Steffen Reich

I'm an Apple enthusiast by all measures, but that does not keep me from calling a spade a spade when it's needed. Living in Melbourne, Australia. Follow me on Twitter @melbsteve !

How to turn off HomePod’s status lights altogether

Due to its lack of screen, HomePod's means of expressing itself are limited to the pulsating, colorful dot on its slick top surface. Design and implementation of the expressive light undoubtedly make for a masterclass in giving an inanimate speaker an air of personality.

While we do have a detailed breakdown of which of HomePod's lights exactly mean what, what we have not done yet is call attention to the fact that the lights can also be shut down entirely - and no, I'm not talking about pulling the plug from the power outlet.

The time is now for a ‘style over substance’ year for Apple Watch

It is far from controversial to conclude that it took Apple almost three years to nail the engineering of Apple’s first wearable: cramming in and fine-tuning batteries, processing and cellular chips and so on and so forth. We were all there along the ride and we can all (provided you have worn a Gen 0 model before) attest to the enormous advancements made over the years.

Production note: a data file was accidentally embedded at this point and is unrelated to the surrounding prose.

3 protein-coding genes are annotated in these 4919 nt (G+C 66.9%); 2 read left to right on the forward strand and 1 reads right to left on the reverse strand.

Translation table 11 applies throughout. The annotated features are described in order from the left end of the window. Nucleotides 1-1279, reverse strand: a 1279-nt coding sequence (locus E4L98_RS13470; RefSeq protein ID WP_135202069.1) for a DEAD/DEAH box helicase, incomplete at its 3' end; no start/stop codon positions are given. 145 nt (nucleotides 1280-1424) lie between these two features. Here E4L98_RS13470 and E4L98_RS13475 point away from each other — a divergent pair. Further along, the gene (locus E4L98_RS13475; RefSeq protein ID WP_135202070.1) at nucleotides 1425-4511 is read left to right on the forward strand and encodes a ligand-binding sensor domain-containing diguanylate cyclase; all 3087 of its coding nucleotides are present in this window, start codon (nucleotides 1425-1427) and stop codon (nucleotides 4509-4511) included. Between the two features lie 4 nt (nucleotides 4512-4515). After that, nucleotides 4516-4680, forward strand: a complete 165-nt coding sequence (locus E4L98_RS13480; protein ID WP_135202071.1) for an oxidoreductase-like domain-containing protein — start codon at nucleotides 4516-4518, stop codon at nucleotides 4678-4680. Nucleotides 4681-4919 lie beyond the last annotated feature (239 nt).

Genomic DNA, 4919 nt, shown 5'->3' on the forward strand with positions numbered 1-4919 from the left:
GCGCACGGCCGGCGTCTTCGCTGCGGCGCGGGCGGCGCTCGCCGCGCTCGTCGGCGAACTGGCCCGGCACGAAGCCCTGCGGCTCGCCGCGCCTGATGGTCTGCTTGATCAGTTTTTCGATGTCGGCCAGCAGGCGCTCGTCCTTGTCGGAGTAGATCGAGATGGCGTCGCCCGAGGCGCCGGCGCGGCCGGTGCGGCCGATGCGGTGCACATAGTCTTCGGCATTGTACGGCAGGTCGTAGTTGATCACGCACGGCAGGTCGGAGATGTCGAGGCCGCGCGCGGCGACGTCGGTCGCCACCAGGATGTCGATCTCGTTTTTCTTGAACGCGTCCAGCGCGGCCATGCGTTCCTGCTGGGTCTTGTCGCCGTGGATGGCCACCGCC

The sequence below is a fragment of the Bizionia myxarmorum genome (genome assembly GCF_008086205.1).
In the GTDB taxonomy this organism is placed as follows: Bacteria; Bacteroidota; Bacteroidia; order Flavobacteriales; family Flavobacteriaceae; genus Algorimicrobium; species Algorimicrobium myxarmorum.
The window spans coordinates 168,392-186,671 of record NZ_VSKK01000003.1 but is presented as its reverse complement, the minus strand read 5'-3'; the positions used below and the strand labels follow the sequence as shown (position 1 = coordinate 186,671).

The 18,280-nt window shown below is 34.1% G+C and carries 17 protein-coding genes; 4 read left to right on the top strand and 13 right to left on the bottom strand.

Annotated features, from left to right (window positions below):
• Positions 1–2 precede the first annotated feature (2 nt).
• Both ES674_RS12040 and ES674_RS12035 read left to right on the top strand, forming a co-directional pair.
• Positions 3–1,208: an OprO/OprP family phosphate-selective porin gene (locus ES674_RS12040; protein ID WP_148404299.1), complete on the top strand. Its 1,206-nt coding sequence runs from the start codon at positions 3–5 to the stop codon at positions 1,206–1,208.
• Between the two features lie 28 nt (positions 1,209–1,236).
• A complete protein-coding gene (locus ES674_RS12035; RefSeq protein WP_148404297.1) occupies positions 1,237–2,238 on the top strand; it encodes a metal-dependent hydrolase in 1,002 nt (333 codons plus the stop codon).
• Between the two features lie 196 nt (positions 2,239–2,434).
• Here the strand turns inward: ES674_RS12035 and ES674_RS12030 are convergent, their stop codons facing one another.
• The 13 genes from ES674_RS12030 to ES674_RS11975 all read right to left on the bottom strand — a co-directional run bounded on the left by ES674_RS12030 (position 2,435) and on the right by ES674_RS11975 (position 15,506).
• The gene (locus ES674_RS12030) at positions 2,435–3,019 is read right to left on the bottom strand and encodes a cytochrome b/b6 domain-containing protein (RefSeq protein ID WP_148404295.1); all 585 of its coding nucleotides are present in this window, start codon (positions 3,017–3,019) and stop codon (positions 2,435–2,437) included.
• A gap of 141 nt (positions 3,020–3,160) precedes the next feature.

How to share screenshots even faster on iPhone and iPad

Not too long ago, taking screenies on your iPhone was still infuriatingly slow and long-winded. The overhauled screenshot process finally graced us with iOS 11 and has therefore been as overdue as it has been a resounding success. In fact, it’s easily one of my favorite features when it comes to the that software update: take the screenshot, hit the thumbnail in the corner, edit if needed and send it to whoever, all without having to leave the app you’re currently using or clogging your Camera roll.

How to adjust the earbud audio balance on iPhone and Apple Watch

My reason for having to adjust the audio balance came in the form of a fateful rendez vouz between my AirPods and the washing machine. Not to flog a dead horse, but when I recovered my wireless earbuds from the pants that had just been treated to an hour of thorough and hot washing, I quickly had the unsettling hunch that the fresh and clean look of my AirPods had come at a heavy cost.

How to apply live filters to your camera with one simple swipe

Once in a while you pick up something new about your iPhone by complete accident, which subsequently makes you wonder what other untapped secrets are waiting to be discovered under your screen's shiny surface.

Mind you some might think of the following trick as minute, simply because it is in certain respects. By the same token, it will also be relevant enough for others - especially those of you using larger iPhones - to explicitly call attention to it. And if Apple does not want to talk about some of their nifty hidden shortcuts, we'll happily do their bidding!

Here is how to apply filters to your camera as you go, without having to readjust your grip and scramble to reach the top right filter icon in your camera view first.